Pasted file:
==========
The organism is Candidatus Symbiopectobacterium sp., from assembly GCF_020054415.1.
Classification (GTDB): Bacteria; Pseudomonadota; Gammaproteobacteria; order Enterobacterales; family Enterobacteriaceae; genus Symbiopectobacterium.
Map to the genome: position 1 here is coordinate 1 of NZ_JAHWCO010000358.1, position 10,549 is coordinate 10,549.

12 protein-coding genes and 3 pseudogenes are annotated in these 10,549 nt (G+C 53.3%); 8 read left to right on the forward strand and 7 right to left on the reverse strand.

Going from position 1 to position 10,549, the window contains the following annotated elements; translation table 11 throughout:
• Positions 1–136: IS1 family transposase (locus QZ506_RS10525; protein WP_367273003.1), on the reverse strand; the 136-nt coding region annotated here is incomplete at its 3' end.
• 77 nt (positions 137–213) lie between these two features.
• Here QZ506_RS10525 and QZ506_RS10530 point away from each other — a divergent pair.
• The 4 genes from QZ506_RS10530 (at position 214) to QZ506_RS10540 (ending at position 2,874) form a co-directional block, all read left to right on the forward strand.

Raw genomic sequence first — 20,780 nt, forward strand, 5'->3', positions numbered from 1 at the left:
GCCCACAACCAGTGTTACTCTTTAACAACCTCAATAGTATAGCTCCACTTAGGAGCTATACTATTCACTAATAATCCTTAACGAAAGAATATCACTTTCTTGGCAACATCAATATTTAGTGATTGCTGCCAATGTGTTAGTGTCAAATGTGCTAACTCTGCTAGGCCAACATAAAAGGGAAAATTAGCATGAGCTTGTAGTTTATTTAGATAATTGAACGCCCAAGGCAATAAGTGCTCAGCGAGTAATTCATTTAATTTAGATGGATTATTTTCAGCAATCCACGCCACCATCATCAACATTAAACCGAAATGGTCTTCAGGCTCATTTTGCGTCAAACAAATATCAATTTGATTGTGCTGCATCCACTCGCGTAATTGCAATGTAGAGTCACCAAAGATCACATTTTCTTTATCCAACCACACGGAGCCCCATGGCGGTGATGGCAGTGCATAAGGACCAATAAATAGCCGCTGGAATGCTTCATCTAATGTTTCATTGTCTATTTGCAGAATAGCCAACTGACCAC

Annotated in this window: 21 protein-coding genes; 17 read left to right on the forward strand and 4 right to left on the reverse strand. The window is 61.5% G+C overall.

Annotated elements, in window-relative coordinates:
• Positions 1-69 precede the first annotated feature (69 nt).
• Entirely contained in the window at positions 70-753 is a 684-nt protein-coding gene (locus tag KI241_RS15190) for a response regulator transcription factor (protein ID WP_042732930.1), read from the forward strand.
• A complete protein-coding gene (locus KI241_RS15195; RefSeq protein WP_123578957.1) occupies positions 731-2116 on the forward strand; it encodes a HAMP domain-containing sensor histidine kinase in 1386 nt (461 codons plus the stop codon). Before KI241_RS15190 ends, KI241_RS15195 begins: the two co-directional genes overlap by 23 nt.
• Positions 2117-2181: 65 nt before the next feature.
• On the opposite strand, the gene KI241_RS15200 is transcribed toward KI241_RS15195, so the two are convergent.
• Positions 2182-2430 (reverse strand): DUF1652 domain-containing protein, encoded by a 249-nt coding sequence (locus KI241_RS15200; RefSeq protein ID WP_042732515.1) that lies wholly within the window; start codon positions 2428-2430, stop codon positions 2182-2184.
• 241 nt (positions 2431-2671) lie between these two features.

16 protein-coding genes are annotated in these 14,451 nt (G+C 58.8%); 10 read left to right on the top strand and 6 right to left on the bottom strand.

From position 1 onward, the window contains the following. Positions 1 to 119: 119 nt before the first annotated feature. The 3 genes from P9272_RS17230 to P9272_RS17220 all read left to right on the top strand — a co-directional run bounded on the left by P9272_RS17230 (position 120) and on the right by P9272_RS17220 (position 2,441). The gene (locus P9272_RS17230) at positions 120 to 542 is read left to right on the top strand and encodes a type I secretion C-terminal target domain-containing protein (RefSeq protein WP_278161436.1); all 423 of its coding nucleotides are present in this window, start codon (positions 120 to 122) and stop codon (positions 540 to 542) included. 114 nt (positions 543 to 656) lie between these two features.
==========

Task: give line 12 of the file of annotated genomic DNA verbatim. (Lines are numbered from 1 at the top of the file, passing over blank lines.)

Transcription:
Annotated in this window: 21 protein-coding genes; 17 read left to right on the forward strand and 4 right to left on the reverse strand. The window is 61.5% G+C overall.